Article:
### Table 1: Some properties of the Fourier transform

"... In PAGE 16: ...imension of u is 1=time, i.e., frequency). In the case of image processing, the signal is a function of space rather than time, and in that case the domain of the Fourier transform is called spatial frequency. Table1 summarizes some important properties of the one-dimensional Fourier transform. The symbol is used to denote convolution:... ..."

### Table 1: Change of Fourier coefficients after operations in the continuous spatial domain.

1999

Cited by 10

### Table 1: Change of Fourier coefficients after operations in the continuous spatial domain.

1999

Cited by 10

### Table1. Some Properties of the Fourier Transformation Signal Fourier Transform

"... In PAGE 2: ... The discrete Fourier trans- formation (FT) F(u; v) of a 2D discrete image f[x; y] 2 IRN N is de ned as F(u; v) = 1 N N?1 X j=0 N?1 X k=0 f[j; k] exp(?2 i(uj + vk) N ) (1) with i = p?1 and u; v = 0; 1; :::; N ? 1. Using the FT properties shown in Table1 , the following characteristics of the amplitude spectrum A of F(u; v) can be derived: it is invariant with respect to translation, inverse-variant with respect to scaling and variant with respect to rotation. Thus, features based on the amplitude spectrum of an image are translation invariant.... ..."

### Table 1: Four types of signals and their properties in the time domain. Type Time Domain Frequency Domain Transform

"... In PAGE 1: ... INTRODUCTION There are four types of signals often used in signal processing, and to analyze these signals, there are four types of Fourier trans- forms. In Table1 we list the four types of signals along with their properties and the appropriate Fourier transform. Since the Fourier transform is linear, the discrete Fourier transforms are samples of the continuous Fourier transform under the appropriate sampling conditions.... In PAGE 1: ... The Cohen class of time-frequency distributions [1, 2] was originally formulated for type I signals. Recently, this class has been extended to the three types of discrete signals in Table1 us- ing both an axiomatic approach [3, 4] and an operator theory ap- proach [5, 6, 7].... ..."

### Table 3: The average mean square errors between the projections derived from the Fourier Projection Theorem and those from spatial domain summing, for various viewing angles. The color values are normalized to the range between 0 and 255.

"... In PAGE 6: ... All the reported measurementsbelow are 2D mean square errors (MSE) from the head data set. Table3 shows the average mean square errors between the projection sums derived from the Fourier Projection Theorem and those from spatial domain summing, for subcubesof different sizes from different viewing angles. The pro- jection angles are specified in the second row in terms of multi- ples of #19.... ..."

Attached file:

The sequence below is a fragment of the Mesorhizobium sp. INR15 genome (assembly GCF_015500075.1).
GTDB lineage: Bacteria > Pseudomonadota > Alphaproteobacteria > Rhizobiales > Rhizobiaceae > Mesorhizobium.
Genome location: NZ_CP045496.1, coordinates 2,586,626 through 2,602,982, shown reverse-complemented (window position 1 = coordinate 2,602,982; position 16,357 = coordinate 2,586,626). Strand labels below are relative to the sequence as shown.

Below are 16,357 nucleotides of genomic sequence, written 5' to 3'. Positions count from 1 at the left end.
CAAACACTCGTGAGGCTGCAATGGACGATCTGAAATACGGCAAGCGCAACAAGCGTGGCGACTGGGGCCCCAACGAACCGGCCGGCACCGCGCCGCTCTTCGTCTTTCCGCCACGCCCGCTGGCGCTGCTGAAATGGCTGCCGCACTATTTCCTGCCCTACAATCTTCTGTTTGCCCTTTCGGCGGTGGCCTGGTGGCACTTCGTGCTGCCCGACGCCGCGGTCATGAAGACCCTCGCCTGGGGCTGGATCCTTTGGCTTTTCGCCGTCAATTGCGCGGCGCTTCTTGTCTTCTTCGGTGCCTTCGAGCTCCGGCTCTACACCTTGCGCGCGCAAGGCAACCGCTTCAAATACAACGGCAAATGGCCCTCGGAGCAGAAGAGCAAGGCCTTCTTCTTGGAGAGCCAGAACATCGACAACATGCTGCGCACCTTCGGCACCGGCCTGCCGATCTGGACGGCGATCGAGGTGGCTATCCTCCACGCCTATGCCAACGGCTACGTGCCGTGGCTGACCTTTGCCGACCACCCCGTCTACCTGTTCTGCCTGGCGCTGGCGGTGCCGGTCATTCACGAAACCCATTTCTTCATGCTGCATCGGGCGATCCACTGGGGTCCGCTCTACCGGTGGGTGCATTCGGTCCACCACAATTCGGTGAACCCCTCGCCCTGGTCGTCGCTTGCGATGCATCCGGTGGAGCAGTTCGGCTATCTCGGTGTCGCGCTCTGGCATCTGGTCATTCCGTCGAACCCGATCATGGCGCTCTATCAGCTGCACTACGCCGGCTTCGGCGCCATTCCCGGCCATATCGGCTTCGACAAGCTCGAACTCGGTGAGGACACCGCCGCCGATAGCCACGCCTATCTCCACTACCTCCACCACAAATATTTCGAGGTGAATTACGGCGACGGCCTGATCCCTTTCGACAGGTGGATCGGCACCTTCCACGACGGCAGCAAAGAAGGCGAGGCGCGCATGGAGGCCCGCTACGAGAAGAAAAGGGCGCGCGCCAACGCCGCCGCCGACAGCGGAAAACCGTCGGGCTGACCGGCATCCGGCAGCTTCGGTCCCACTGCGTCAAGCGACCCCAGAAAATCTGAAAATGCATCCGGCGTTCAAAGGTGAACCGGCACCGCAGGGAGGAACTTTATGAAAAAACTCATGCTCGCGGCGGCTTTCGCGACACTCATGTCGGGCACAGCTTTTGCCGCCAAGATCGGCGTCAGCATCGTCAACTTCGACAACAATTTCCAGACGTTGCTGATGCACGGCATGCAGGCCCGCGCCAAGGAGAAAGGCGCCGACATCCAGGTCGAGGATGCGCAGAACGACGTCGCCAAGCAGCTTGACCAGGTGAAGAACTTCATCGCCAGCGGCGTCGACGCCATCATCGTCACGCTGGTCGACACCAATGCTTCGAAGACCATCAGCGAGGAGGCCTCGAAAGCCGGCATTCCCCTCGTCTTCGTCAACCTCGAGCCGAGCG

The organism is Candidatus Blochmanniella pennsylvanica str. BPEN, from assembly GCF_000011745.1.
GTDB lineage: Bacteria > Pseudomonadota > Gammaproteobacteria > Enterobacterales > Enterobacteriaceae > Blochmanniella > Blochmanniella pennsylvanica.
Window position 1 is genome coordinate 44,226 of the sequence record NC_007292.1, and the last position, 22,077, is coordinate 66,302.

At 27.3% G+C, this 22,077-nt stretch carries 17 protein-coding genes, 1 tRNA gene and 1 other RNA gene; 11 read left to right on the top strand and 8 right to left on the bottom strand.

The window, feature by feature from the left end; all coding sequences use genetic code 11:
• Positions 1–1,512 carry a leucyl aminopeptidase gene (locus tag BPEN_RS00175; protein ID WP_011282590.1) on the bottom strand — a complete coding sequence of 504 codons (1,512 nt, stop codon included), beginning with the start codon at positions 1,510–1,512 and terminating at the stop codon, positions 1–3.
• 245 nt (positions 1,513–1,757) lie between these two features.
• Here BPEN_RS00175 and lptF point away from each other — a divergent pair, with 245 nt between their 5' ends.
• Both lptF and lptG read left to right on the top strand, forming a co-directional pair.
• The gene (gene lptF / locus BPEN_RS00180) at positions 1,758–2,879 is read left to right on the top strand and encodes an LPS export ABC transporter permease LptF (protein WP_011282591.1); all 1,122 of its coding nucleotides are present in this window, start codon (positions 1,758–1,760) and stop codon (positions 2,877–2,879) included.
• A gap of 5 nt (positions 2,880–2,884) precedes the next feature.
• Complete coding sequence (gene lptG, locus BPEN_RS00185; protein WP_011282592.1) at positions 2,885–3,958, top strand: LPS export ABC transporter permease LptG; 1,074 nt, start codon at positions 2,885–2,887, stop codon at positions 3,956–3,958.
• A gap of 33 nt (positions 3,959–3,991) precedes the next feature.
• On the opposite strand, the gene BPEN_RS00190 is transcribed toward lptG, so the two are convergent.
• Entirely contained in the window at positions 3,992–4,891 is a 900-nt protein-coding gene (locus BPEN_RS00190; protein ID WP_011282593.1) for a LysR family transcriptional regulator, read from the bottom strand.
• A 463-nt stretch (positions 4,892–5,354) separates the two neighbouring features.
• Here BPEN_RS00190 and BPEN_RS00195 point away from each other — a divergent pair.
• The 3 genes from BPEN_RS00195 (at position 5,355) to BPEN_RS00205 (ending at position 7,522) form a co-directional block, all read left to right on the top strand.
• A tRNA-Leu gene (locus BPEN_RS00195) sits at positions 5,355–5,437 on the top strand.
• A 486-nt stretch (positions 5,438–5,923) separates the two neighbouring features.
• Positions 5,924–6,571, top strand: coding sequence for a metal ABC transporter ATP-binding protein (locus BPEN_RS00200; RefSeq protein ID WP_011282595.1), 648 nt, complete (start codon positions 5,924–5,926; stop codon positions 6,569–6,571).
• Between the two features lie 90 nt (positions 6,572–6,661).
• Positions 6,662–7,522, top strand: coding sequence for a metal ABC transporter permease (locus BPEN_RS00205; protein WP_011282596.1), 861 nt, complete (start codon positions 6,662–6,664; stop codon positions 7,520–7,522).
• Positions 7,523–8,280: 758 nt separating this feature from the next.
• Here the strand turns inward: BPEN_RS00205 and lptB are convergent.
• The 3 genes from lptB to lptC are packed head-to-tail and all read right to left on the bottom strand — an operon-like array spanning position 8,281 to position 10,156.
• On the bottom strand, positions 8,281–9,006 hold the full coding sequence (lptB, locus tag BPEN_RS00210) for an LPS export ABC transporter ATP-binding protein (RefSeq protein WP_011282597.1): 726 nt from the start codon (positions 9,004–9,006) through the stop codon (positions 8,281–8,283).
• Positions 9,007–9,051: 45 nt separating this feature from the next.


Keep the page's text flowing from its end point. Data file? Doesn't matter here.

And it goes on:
### Table 1: Fast Fourier and other transform factorizations.

1997

"... In PAGE 2: ... 2 The Language of Factorizations A fast transform algorithm can be seen as a sparse factorization of the transform matrix. Table1 displays di erent factorizations for the DFT matrix as well as other transforms that arise in signal processing. The abbreviation Bn;m = (Fn Im)Dn;m is used in the FFT, with D a diagonal matrix of weights, Pn;p is the stride permutation matrix.... In PAGE 10: ... In general, the same transformation strategy can han- dle all problems of the same dimension, di erent transformation strategies are needed for multidimensional problems. bbb We successfully transform all fast Fourier and other transform and transposition algo- rithms shown on Table1 using the above rules for determining the loop structure and high level assignments. We generated the radix code, the straight-line code that computes an FFT in the loop nest by symbolically capturing the assignments and operations of an FFT calculation of appropriate length using the prime factor FFTs as the base cases.... ..."

Cited by 4

### Table 1. Radial basis functions and Fourier transforms

1999

"... In PAGE 2: ...2) is symmetric and positive de nite on (Pd m)?. Table1 shows some conditionally positive de nite functions with their minimal orders m. Any functional 2 (Pd m)? of the form (2.... In PAGE 9: ...5) that makes the integral well{de ned near zero. Table1 shows the functions ^ for various choices of . As a referee correctly pointed out, the assumption (4.... ..."

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### Table 4: Basic Properties of the Discrete Fourier Transform

1995

"... In PAGE 13: ... (We extend the de nition to non-periodic sequences of the same length N, by regarding them as periodic, as de ned earlier in this section). Table4 lists the discrete counterparts of the properties given in Table 3 for the continuous case. We assume that we are dealing only with well de ned combinations.... ..."

Cited by 9

### Table 4: Basic Properties of the Discrete Fourier Transform

1995

"... In PAGE 14: ... (We extend the de nition to non-periodic sequences of the same length N, by regarding them as periodic, as de ned earlier in this section). Table4 lists the discrete counterparts of the properties given in Table 3 for the continuous case. We assume that we are dealing only with well de ned combinations.... ..."

Cited by 9